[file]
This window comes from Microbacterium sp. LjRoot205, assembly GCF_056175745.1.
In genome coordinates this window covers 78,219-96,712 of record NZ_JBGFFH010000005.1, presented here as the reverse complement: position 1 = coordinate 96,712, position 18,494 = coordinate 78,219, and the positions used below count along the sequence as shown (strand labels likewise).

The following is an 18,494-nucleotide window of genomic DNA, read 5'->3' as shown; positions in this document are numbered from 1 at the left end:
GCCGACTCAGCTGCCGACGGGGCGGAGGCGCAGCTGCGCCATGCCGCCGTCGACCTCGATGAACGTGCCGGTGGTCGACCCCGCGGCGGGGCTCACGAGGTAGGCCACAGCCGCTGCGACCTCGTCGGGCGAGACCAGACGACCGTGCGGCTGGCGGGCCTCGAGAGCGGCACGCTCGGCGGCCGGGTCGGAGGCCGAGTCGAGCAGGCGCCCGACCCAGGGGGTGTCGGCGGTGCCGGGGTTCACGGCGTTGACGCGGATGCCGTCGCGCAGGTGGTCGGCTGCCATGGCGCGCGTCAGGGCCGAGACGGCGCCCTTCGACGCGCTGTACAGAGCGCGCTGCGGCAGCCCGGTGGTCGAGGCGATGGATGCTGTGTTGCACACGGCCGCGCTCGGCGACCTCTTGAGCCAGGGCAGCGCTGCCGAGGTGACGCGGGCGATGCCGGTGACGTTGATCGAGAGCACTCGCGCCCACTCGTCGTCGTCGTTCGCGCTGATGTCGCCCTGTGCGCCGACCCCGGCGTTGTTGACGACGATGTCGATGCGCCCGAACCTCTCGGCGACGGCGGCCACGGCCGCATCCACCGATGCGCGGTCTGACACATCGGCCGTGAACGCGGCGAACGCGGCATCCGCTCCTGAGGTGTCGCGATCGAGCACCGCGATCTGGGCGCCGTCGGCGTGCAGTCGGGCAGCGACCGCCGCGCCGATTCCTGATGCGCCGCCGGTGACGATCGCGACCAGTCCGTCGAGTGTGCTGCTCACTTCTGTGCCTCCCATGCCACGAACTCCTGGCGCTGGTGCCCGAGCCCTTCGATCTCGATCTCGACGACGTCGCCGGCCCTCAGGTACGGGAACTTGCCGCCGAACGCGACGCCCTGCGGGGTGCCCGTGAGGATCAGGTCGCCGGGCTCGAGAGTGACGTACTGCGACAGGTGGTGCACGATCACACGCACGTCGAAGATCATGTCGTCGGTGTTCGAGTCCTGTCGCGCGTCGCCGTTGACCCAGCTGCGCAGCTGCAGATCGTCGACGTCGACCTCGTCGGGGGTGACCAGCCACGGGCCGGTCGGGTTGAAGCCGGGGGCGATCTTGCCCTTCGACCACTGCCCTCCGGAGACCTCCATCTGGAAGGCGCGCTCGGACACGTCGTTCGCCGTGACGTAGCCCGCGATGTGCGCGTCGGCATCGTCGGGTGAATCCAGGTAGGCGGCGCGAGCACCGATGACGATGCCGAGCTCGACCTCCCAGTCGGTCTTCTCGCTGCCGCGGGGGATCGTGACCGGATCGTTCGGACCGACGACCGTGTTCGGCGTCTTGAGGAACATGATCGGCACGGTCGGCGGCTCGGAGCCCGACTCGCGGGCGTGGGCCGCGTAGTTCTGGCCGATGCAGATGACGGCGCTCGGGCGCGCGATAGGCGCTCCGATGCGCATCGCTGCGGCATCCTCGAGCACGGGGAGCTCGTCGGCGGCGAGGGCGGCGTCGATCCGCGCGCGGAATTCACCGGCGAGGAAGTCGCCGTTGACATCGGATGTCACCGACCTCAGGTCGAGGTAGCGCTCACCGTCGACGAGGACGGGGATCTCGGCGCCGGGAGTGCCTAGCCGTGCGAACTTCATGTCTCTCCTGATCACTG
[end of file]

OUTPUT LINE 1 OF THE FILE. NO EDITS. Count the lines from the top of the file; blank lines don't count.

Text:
This window comes from Microbacterium sp. LjRoot205, assembly GCF_056175745.1.